The revision of the land use and circulation elements of the City’s General Plan has only been underway for six months, but the City planners and their team of consultants have already issued two massive reports.
According to them, the heart of the first report was “emerging themes,” culled by the planners from questionnaires and several community workshops, while the core of the second volume was sixteen questions that demonstrate the kinds of choices the community will have to make in the course of revising the General Plan.
As the “emerging themes” made clear, residents have made their choice. They do not want the bigtime regional commercial center/tourist mecca City Hall has been busy developing. They want to slow down, scale back, and end the frenzy. But, as the 16 questions make clear, the City continues to believe that growth is good and bigger is better. Thus, the only true theme to emerge is that City Hall isn’t listening to the residents.
It isn’t a recent phenomenon. City Hall stopped listening to residents years ago. In 1973, residents had to mount an initiative to stop the City from demolishing Santa Monica Pier. Later in the 1970s, residents sued in an effort to stop the development of Santa Monica Place. In 1982, residents stated emphatically in the Santa Monica Pier Guidelines that the pier should not become a “Disneyland-by-the sea,” but the City overrode residents on “economic grounds,” and established a 70,000 square foot amusement park on the Pier.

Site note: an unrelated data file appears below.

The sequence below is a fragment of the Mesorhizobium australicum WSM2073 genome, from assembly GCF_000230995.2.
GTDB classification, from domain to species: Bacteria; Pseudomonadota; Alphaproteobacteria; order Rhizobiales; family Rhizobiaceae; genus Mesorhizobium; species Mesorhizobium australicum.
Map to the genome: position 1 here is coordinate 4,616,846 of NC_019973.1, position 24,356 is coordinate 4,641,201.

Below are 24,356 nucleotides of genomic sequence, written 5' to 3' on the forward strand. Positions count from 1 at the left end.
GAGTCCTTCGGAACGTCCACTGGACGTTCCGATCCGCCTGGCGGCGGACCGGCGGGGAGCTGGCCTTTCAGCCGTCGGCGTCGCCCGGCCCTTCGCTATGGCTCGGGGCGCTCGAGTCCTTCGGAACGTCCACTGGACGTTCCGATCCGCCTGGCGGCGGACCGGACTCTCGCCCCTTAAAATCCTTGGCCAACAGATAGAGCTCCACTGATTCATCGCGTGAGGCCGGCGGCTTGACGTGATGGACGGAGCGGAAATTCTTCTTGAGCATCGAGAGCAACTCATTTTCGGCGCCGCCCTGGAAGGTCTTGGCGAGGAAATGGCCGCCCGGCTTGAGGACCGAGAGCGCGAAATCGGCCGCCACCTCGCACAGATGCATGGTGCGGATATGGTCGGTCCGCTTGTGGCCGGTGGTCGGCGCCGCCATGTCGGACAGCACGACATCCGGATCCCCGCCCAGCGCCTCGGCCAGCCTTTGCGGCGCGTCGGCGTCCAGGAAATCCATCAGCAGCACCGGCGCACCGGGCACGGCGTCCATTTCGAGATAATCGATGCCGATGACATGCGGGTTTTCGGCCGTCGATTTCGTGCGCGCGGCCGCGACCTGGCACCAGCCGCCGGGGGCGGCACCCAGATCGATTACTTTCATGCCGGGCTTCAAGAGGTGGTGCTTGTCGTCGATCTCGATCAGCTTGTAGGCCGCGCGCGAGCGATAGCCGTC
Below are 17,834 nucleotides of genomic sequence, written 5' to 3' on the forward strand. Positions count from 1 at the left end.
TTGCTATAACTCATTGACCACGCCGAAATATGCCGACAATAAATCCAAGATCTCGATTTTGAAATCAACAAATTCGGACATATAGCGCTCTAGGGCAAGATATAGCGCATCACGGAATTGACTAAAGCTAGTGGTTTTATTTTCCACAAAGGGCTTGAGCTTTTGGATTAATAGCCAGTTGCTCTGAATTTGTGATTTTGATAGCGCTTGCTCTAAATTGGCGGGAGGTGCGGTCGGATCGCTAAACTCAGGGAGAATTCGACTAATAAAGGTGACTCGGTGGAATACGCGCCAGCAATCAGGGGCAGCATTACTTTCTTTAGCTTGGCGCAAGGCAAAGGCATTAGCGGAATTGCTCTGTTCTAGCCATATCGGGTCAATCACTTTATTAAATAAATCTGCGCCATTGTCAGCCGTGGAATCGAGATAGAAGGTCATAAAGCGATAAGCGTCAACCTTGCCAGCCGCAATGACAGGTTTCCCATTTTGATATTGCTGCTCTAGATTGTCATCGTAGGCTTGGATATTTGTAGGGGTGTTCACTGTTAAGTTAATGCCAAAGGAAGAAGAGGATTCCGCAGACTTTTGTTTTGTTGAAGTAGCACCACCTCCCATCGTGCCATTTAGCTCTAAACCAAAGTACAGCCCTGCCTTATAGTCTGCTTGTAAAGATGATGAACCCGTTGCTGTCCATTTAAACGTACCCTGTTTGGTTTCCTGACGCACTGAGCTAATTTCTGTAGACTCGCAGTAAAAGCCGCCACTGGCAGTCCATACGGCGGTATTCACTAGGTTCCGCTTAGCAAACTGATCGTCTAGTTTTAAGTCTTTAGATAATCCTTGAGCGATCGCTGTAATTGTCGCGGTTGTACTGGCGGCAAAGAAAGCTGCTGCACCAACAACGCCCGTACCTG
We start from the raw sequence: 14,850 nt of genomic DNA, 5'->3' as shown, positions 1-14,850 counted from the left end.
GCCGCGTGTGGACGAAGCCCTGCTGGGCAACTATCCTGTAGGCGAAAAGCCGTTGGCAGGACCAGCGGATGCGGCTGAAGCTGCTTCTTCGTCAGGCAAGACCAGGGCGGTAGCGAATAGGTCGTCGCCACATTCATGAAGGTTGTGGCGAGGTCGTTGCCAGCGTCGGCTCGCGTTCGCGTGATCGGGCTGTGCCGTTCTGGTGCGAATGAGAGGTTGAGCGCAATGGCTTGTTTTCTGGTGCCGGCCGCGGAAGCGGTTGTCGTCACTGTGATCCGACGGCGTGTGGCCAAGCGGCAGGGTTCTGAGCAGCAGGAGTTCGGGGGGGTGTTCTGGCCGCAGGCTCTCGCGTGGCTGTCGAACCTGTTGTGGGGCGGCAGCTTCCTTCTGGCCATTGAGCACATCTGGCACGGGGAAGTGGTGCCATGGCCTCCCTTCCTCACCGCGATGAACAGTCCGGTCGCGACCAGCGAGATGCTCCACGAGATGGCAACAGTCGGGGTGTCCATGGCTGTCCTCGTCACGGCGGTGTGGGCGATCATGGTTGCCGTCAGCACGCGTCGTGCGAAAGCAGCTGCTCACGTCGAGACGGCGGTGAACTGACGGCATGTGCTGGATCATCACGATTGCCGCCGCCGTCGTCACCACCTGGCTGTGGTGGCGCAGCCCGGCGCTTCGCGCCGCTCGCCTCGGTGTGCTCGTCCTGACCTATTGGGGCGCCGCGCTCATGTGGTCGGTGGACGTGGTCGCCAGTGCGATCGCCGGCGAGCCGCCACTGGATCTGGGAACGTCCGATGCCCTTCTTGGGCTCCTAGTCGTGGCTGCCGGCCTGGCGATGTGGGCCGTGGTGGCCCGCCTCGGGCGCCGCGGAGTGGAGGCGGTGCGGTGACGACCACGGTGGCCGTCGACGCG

The City created the “Hotel District” without consulting residents, but when the City Council subsequently okayed a “luxury hotel” on the site of the old Marion Davies site, residents mounted an initiative that banned further hotels on the beach.
Soon after that, City Hall began referring to itself as the City, and the rest of us and the place itself as the city. City Hall was upper case and vital, we were lower case and expendable.
And so, over residents’ continuing opposition, City Hall has persisted in its efforts to remake this iconic beach town into a money mill.
The recent questionnaires, the workshops, the surveys are all sham and veneer, a dumb show that has had no visible impact on the planners or the revision.
It’s beginning to look alot like 1984 – Orwell’s and ours. The principal figure in Orwell’s novel, 1984, was Big Brother. The sole author of the 1984 General Plan, which was the blueprint for bigtime commercial development of Santa Monica, was City Hall. Like Big Brother, City Hall thought it knew best. Big Brother has been left in the dust by some real-life monsters, but City Hall is still here, and it still thinks it knows best, though the proofs of its mistakes are all over town.
Traffic is a nightmare. Congestion is constant and gridlock is frequent – all exacerbated by the City’s own expanded curbs, medians, and islands as well as the infamous transit mall.
We live in the architectural capital of the world, but the City’s new public buildings are, without exception, mediocre to worse. Downtown Santa Monica has become a manic tribute to haute shlock, and clumsy, overbearing developments rise while historically and architecturally significant buildings that ride very lightly on the land – like the courtyard apartments at 125 Pacific and the RAND buildings – fall.
The City is spending $80 million to expand the Big Blue Bus yard, but has yet to spend a penny on small, quiet shuttle buses that would run between Main Street on the south to Montana on the north.
The litany of City Hall errors and horrors is nearly endless, and, based on what we know, will merely be codified and compounded by the revised General Plan.And why is City Hall making havoc of this old beach town? Because it can.